Scrolling shooter

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An early scrolling shooter, 1942.

A scrolling shooter is a genre of video game and an extension the classic 2D shooter genre. In scrolling shooters, the player controls a character in the game (frequently represented as a space ship, plane, etc.) which they view from a third-person perspective, and are able to maneuver it around the screen shooting at enemies as the background scrolls behind them. The earliest scrolling shooters were just classic 2D shooters with pixel stars or background sprites that flew past the player, creating the illusion of movement, but, as they progressed, full scrolling backgrounds were added. This was entirely cosmetic, but, as the genre became more defined, the designers introduced new mechanics that aren't present in non-scrolling shooters, like the ability to become crushed as the backgrounds moved off the screen.

The scrolling shooter is one of the earlier video game genres showing up with titles like Avenger (1975), Ozma Wars (1979), and Scramble (1981).

One of the very first video games I ever saw, River Raid, was a scrolling shooter, and it helped cement my love for the genre for many years. Also, scrolling shooters are pretty easy to program, so I have written several scrolling shooter engines in various programming languages. However, I now view scrolling shooters to be a rather inferior genre. Generally what ends up happening in most of them is the difficulty ramps up by increasing the number of enemies and bullets, so the games are based almost entirely on twitchy reflexes and memorization of when and where enemies spawn to kill them before they fill the screen with bullets. I prefer scrolling shooters that incorporate adventure or strategy elements like Raptor: Call of the Shadows which includes the accumulation of money and buying ship upgrades to make subsequent levels a little easier.


There are several different variables which can affect how the scrolling shooter plays out.


Scrolling shooters all use a third-person perspective, but the direction they view the player's character can change.

Some games change the perspective throughout the game, like Life Force which alternates between side-view and top-down as you proceed through the levels.

Scrolling Direction

  • Straight (horizontal or vertical): The screen scrolls in a single direction, either horizontally or vertically. Examples: Gradius, Raiden, Scramble.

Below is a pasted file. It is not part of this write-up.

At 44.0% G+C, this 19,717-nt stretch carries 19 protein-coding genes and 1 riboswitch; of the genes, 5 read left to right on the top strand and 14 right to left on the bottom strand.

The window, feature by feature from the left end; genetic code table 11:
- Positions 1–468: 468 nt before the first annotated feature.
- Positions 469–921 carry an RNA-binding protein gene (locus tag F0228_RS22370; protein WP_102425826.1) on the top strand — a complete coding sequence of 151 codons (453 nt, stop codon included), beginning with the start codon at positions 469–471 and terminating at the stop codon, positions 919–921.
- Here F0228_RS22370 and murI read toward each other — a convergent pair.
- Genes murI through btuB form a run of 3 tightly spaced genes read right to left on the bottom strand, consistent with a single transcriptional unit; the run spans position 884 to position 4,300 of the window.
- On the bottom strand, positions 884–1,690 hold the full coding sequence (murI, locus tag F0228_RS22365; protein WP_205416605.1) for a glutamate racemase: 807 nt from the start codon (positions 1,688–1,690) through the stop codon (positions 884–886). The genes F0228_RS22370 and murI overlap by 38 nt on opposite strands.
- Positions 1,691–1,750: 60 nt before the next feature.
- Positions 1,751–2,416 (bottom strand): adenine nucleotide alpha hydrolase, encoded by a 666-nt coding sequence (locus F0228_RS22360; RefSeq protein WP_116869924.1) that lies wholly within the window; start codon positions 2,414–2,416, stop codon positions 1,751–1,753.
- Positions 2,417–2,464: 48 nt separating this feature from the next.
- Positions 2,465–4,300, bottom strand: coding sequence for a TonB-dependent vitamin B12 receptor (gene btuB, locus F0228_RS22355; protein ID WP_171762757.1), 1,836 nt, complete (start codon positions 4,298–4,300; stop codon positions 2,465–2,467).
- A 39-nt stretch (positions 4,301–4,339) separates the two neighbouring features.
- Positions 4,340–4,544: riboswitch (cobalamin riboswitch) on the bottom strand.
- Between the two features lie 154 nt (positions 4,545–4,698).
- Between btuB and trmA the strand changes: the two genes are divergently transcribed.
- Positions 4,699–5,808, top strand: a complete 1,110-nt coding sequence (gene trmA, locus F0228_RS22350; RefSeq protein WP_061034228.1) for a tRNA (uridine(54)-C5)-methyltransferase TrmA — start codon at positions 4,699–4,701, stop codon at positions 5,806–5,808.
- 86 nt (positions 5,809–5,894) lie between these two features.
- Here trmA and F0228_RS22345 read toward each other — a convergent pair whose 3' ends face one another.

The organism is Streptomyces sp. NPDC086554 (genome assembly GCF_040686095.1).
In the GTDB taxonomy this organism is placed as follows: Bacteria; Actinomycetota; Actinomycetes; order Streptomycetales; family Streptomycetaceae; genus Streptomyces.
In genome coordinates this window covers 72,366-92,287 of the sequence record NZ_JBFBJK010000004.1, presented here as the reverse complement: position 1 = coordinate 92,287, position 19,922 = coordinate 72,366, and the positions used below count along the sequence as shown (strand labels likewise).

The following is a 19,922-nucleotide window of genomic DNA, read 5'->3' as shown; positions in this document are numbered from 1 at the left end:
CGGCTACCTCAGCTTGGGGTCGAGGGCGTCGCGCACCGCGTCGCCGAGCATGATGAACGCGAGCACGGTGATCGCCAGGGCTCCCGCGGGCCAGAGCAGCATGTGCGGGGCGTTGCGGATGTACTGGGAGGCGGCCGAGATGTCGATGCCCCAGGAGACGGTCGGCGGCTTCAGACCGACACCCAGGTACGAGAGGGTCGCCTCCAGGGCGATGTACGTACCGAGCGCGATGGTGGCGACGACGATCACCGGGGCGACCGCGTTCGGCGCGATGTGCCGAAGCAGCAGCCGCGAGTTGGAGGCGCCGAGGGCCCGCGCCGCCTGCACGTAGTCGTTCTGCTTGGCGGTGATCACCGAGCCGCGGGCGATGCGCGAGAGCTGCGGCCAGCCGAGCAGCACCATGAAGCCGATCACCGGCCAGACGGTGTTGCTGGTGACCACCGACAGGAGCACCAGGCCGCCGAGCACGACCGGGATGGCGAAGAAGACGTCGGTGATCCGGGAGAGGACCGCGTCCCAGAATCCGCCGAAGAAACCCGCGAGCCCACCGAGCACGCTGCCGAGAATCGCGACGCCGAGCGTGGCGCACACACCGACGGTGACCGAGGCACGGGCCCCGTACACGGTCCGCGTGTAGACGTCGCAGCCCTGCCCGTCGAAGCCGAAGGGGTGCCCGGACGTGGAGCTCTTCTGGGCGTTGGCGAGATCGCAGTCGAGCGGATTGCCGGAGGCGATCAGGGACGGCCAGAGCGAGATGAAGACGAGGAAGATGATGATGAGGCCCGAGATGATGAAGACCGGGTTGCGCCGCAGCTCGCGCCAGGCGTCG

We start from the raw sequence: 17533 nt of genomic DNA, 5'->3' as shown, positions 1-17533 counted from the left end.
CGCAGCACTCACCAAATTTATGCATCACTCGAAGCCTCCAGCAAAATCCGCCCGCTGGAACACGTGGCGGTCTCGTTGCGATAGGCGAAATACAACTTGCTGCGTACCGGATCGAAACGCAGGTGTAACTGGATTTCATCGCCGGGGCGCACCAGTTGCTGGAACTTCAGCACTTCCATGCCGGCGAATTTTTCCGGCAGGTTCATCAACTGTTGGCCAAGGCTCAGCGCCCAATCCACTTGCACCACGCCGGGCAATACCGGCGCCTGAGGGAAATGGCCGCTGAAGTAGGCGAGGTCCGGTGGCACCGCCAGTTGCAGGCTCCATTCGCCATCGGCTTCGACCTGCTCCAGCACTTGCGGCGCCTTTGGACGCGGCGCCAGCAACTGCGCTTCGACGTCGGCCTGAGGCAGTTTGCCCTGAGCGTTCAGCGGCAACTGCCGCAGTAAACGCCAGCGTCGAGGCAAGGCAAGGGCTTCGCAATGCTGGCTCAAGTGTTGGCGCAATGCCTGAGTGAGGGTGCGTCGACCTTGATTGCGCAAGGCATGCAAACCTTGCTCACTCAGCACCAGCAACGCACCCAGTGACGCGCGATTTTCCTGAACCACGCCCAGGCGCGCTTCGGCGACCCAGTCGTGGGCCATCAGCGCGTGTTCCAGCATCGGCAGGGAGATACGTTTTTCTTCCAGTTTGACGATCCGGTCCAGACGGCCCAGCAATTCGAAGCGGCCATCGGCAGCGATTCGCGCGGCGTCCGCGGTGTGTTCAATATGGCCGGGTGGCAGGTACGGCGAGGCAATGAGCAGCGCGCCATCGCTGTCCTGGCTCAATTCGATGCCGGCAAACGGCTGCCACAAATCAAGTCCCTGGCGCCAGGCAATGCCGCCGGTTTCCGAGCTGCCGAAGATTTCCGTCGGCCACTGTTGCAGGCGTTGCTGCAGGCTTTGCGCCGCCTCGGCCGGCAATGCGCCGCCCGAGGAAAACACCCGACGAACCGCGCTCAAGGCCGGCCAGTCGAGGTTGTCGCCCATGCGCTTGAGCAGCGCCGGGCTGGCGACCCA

• Diagonal: The screen scrolls both horizontally and vertically at the same time. Examples: Zaxxon.
  • 360 Degrees: The screen scrolls in all directions based on player movement. Examples: Raid On Bungeling Bay.

Some games alternate the scrolling direction like Vanguard which changes between horizontal, vertical, and diagonal.

Automatic Scrolling

Some scrolling shooters automatically scroll the background without the player's influence, while others allow the player to have partial or complete control of the scrolling.

  • Automatic: The screen scrolls without player control. Examples: 1942.
  • Partial Control: The player has some control over the scrolling, but can never stop it. Examples: River Raid.
  • Complete Control: The player can completely control when scrolling occurs. Examples: Defender.


There are sub-genres to scrolling shooters as well which are based primarily on the content.

  • Bullet Hell: These games feature an obscene amount of bullets being shot all over the screen that the player must avoid. Examples: DonPachi, Toho.
  • Cute 'Em Up: Named as a play on "shoot 'em up," these are shooters which use cutesy graphics. Examples: Parodius, TwinBee.


These are scrolling shooters that are important to me. For the complete list, see the category.

Title Released Perspective Direction Scrolling Notes
Defender 1981-??-?? Side-view Horizontal Complete
Guerrilla War (NES) 1988-12-26 Top-down Vert, horz Complete A run-and-gun style, but not a platform shooter.
Life Force 1986-07-04 Side, top Horz, vert Automatic
Raiden 1990-??-?? Top-down Vertical Automatic
Raptor: Call of the Shadows 1994-04-01 Top-down Vertical Automatic Uses money and upgrade systems.
River Raid 1982-??-?? Top-down Vertical Partial The very first video game I can remember seeing.
Section-Z (NES) 1987-05-25 Side-view Horizontal Automatic Adds exploration elements.
Silpheed: Super Dogfighter 1986-12-05 Over-the-shoulder Vertical Automatic Uses a pseudo-3D perspective.
Sopwith 1984-??-?? Side-view Horizontal Partial
Spy Hunter 1983-??-?? Top-down Vertical Complete Uses a less-common driving theme.
Vanguard 1981-??-?? Side, top Horz, vert, diagonal Automatic


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